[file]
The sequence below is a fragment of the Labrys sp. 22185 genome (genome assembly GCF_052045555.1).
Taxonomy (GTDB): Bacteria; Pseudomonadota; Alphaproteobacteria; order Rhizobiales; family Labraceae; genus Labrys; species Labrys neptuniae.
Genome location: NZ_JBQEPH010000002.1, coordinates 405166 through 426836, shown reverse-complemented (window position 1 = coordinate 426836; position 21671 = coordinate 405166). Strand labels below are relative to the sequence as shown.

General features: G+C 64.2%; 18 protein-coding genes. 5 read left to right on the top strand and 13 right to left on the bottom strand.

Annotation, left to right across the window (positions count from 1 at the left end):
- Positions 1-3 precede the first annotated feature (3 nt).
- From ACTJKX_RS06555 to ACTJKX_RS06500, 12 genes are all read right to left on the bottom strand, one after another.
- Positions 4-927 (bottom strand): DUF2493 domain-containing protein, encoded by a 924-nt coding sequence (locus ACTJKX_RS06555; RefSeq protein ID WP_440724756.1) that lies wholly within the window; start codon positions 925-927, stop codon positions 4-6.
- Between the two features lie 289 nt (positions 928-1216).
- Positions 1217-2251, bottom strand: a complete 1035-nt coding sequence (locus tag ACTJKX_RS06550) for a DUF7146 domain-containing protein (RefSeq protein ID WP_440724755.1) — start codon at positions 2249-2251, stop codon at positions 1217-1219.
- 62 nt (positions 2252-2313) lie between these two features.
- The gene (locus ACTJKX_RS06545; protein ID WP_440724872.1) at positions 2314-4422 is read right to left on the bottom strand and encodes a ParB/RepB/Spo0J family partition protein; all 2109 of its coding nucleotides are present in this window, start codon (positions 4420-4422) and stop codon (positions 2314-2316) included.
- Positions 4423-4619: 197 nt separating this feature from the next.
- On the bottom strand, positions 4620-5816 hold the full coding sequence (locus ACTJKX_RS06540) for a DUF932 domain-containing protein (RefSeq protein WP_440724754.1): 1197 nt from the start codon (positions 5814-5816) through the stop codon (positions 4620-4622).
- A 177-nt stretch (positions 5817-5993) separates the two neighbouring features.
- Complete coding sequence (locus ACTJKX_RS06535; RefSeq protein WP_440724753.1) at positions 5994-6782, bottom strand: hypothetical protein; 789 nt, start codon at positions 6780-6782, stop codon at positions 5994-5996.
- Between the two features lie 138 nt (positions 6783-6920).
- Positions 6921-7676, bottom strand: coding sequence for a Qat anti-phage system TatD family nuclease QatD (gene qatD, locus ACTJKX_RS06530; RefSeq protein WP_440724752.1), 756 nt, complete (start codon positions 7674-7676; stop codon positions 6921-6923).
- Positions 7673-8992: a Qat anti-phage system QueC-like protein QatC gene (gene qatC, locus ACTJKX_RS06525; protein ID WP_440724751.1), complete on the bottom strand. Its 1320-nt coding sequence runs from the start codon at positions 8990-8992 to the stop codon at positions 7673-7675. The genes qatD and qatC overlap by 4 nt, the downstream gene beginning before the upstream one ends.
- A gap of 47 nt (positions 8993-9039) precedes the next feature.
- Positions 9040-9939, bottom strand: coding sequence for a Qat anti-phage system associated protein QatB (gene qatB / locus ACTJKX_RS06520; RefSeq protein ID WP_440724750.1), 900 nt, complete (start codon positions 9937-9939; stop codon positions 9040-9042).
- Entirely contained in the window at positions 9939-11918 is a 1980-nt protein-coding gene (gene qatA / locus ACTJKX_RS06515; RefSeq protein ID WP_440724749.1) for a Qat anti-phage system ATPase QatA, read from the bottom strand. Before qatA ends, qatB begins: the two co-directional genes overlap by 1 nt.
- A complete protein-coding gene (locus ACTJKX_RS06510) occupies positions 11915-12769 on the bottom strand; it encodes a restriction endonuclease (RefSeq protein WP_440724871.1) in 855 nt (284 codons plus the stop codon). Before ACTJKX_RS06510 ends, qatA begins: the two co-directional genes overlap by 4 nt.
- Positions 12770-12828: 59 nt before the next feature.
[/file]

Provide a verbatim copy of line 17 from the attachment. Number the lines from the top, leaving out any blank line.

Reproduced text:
- Between the two features lie 138 nt (positions 6783-6920).